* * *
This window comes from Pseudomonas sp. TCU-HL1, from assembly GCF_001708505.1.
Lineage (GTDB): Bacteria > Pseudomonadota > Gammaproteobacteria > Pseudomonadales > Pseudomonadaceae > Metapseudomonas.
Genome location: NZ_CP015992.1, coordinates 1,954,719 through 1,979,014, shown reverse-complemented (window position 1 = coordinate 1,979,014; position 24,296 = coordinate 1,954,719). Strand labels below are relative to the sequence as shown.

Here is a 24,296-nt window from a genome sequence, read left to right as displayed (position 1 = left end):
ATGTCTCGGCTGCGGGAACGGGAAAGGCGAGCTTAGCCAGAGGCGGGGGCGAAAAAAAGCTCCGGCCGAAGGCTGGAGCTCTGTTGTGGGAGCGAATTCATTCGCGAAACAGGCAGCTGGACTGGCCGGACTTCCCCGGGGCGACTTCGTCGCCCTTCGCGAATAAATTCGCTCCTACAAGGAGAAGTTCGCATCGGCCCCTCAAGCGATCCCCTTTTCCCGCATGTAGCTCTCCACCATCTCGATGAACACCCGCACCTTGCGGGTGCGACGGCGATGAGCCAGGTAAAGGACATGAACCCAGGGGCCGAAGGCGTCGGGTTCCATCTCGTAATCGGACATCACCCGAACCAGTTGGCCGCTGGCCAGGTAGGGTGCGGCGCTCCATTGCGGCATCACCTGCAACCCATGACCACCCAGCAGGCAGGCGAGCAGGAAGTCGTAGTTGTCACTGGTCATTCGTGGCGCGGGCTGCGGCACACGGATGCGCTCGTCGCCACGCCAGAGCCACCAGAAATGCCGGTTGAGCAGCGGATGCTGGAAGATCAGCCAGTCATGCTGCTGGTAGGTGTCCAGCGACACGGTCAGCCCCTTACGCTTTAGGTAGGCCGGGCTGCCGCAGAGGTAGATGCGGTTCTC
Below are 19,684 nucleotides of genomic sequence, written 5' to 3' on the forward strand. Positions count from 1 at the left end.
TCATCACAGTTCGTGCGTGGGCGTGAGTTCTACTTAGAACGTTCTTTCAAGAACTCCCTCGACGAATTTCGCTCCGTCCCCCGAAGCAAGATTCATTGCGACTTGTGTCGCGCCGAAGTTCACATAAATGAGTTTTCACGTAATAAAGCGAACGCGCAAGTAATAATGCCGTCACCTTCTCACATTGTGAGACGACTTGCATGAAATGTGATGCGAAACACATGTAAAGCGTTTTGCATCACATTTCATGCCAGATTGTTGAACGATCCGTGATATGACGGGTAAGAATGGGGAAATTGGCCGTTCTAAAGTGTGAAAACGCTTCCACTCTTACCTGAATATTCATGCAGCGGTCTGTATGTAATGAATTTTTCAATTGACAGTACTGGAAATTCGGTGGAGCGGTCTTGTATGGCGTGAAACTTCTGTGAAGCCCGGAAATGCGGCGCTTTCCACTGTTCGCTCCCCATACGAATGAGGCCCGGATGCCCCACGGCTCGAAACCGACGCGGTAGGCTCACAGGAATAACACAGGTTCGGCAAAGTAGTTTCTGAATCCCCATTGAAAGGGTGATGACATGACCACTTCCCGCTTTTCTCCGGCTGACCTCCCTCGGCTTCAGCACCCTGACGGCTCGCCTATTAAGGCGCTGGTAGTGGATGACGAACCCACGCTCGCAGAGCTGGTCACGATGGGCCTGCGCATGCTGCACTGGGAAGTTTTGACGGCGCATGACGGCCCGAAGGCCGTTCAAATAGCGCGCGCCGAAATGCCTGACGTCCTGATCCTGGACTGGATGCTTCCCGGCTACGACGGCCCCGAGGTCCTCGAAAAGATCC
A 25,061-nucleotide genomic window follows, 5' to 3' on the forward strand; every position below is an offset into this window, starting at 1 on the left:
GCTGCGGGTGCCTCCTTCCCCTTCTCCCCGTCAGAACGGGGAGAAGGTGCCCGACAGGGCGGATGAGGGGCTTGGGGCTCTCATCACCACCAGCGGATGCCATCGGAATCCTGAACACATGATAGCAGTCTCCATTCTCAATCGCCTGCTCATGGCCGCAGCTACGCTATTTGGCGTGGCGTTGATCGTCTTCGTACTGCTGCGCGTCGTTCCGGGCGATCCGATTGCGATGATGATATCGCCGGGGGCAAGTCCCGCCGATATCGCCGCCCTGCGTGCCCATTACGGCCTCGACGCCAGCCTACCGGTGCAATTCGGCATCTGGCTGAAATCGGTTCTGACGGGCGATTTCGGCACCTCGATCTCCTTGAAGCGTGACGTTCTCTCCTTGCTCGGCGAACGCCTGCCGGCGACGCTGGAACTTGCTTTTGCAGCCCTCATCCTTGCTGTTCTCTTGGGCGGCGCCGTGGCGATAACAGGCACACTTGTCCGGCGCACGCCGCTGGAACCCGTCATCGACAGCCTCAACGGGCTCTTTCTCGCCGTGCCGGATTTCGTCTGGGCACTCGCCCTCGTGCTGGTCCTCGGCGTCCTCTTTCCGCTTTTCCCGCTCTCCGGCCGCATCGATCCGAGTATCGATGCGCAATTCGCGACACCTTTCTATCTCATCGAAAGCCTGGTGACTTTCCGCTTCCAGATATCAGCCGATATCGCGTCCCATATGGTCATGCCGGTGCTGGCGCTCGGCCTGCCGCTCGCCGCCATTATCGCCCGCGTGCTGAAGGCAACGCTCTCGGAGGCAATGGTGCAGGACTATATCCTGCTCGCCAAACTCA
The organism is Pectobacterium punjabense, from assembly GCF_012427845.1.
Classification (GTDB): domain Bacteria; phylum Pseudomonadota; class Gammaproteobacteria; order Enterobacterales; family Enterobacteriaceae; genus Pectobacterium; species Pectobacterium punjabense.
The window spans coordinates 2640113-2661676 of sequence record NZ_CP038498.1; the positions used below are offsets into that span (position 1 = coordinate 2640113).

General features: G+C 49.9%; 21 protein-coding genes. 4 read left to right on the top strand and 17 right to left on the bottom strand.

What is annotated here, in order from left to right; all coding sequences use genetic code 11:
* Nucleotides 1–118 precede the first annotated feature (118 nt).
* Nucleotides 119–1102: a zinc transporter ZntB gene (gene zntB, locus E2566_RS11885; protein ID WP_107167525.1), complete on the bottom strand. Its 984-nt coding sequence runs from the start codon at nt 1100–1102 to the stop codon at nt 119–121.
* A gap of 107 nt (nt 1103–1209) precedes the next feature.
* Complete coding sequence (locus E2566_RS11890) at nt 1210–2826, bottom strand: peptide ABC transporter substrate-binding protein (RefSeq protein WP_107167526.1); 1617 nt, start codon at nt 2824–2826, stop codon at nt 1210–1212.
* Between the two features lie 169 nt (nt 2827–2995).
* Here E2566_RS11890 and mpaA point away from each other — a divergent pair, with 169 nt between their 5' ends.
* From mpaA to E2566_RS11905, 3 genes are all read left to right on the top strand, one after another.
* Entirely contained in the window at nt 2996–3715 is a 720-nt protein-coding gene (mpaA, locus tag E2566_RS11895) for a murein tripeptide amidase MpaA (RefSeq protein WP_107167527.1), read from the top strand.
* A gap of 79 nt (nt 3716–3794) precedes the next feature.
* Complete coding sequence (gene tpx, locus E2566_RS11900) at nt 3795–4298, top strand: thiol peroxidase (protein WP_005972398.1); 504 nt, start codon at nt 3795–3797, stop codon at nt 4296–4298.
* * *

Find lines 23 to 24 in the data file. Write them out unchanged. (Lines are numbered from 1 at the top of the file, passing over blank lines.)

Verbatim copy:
* A gap of 79 nt (nt 3716–3794) precedes the next feature.
* Complete coding sequence (gene tpx, locus E2566_RS11900) at nt 3795–4298, top strand: thiol peroxidase (protein WP_005972398.1); 504 nt, start codon at nt 3795–3797, stop codon at nt 4296–4298.